The cup or bowl of bitter water (water mixed with dust or sand) was in the hands of the priest as he spoke the words of blessing or curse. The first formula assumes her innocence: “If you are not guilty… may this bitter water not affect you.” There was nothing dangerous about the bitter water. It was the same water used for all ritual bathing and cleansing in the tabernacle. The priest and Levites probably drank this water every day. And the sprinkling of dust or sand came from the soil they were standing on at that moment. For an innocent woman, this water was no different from any water she would drink at any other time. It was not as if she were drinking poison, with only her purity to preserve her life as in the rituals of the pagans.
However, if the woman were guilty, then the curse involved four things:
1, The LORD would make the woman an object of cursing. This means that people would curse her and wish evil upon her.
2, The LORD would make the woman an object of swearing. This means that people would use her name to make oaths about their own guilt or innocence. People might say such things as, “You’ll be as damned as that guilty woman.”
3, The LORD would allow (cause) her thigh to shrivel. “Thigh” (yarech) is a polite term for the sexual organs (Genesis 24:2,9). Her ability to conceive children would end. Jesus described a woman’s joy when her child is born into the world (John 16:21); the guilty woman would have no such joy.
4, The LORD would allow (cause) her belly to swell up. This rare verb seems to mean to puff up or be blown full as if with air. There is no implication of air in the text here, but the meaning is that her belly would grow as if there was a baby, but there would be no baby. This would bring additional grief, since for most women the act of carrying a child in late term, when her womb is biggest and heaviest, is the most physically uncomfortable time of her life. This would be the condition of the cursed woman, but with no hope of delivering a baby.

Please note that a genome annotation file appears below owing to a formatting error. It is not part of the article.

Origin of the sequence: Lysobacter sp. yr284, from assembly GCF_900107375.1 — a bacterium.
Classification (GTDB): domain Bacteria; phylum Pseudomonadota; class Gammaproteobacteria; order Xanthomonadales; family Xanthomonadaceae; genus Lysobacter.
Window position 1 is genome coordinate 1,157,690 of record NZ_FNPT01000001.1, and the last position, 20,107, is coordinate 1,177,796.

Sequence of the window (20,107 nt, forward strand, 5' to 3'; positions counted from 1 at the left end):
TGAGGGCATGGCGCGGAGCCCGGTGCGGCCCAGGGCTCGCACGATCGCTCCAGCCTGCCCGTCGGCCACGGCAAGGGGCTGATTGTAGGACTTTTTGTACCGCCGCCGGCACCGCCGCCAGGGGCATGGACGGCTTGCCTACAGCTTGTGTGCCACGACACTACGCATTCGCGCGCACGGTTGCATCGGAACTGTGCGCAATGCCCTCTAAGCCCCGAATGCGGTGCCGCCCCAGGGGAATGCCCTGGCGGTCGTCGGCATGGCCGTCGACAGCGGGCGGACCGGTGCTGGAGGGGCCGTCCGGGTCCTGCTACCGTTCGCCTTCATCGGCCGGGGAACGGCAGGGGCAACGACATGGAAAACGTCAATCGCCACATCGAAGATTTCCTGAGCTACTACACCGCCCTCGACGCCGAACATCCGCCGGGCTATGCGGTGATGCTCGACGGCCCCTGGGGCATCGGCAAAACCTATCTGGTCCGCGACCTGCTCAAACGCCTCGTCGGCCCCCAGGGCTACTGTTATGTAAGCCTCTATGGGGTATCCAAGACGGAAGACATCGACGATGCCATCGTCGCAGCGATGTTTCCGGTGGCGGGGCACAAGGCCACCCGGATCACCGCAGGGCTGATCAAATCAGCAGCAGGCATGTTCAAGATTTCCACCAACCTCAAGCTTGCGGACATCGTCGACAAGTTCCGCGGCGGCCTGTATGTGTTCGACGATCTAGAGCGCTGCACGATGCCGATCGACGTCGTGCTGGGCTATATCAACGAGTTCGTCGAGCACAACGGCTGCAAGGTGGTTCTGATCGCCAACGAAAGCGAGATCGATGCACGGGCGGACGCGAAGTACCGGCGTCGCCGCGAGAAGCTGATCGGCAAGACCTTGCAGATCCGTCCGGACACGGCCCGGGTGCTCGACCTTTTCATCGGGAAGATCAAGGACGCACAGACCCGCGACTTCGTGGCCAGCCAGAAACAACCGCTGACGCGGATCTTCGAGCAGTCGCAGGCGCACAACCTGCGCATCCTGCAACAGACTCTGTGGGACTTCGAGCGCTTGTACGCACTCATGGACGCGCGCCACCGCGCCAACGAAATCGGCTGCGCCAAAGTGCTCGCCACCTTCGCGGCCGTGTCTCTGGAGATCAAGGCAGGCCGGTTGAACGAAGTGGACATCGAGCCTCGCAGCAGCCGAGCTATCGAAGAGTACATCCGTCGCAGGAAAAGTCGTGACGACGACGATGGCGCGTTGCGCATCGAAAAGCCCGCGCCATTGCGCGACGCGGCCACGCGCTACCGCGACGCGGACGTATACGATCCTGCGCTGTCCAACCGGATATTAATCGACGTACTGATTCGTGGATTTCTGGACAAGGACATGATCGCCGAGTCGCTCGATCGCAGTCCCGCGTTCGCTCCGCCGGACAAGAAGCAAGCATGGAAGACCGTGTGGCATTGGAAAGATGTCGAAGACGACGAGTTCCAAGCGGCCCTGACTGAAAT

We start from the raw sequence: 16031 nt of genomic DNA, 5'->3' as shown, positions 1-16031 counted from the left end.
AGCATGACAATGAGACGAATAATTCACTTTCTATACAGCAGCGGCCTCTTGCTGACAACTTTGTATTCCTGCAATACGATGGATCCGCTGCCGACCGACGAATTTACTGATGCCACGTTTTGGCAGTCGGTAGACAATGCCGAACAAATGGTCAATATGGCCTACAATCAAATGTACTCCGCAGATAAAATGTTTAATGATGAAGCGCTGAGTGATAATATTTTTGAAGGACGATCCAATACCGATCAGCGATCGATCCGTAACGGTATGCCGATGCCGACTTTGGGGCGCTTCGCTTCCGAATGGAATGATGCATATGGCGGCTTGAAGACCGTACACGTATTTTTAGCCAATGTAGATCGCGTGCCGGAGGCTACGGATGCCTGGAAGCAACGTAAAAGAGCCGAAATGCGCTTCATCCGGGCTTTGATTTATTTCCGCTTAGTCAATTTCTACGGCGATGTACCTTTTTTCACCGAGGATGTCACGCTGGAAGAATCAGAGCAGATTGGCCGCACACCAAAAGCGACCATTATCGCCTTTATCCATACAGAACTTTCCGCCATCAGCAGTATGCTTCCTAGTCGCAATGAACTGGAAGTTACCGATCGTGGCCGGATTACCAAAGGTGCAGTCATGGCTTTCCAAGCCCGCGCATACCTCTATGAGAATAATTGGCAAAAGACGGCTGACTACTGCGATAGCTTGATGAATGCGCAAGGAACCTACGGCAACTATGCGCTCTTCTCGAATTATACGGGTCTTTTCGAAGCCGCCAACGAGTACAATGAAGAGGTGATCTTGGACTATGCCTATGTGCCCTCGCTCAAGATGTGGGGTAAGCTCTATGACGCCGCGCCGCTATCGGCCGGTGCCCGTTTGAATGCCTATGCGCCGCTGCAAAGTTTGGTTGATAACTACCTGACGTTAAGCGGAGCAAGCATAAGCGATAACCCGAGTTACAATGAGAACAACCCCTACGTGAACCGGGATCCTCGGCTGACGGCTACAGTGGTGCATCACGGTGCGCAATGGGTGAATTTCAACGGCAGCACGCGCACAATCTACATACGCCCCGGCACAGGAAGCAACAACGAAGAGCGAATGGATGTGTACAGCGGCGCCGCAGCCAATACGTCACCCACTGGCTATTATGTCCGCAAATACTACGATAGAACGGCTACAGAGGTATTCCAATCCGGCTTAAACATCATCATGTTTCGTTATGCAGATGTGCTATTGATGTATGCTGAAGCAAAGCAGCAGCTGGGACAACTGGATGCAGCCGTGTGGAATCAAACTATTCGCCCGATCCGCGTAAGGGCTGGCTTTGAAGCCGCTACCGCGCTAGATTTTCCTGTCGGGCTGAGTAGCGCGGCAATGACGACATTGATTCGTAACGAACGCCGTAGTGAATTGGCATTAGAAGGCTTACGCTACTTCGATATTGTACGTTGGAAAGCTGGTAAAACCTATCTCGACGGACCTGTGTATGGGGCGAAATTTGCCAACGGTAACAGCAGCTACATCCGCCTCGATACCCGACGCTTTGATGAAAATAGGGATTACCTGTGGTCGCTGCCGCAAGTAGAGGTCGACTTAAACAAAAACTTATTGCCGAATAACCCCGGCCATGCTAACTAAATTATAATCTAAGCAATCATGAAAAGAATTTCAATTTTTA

Finally, the woman agreed to the test by a double “Amen.” There are only two such double amens in the Old Testament, here and in Nehemiah 8:6. Lenski says, “In Hebrew it [the double amen] is placed at the end to confirm a statement or to seal an obligation, it is like our liturgical Amen” (Lenski, The Gospel According to John p. 174). In the New Testament (always in John’s Gospel), Jesus spoke many double amens when he wanted to underscore the importance of something he said (statements of the greatest weight), such as when he said, “Amen, Amen, I say to you, everyone who sins is a slave to sin” (John 8:34), or “Amen, Amen, I say to you, no one can enter the kingdom of God unless he is born of water and the Spirit” (John 3:5).
The test was prepared. The woman had the offering in her hands. The blessing was spoken for the innocent; the curse was spoken if it was discovered that she was guilty. It would seem as if it was time for her to drink the water, but not quite yet. The focus of the test was not the woman herself, it was God. Therefore, there would be one more element that will focus all of our attention on God, and not vaguely on God as an unknown being, but specifically on the word of God itself. As with the gospel, the power of God is shown to us in the working of his word. Let God’s word dwell in you (Colossians 3:16), in your heart, so that his message rather than your questions is what takes up all of your attention day and night (Psalm 1:2; Psalm 119:97, 148). Let God speak to you through the means he has given all mankind: his holy Scriptures.
Pastor Timothy Smith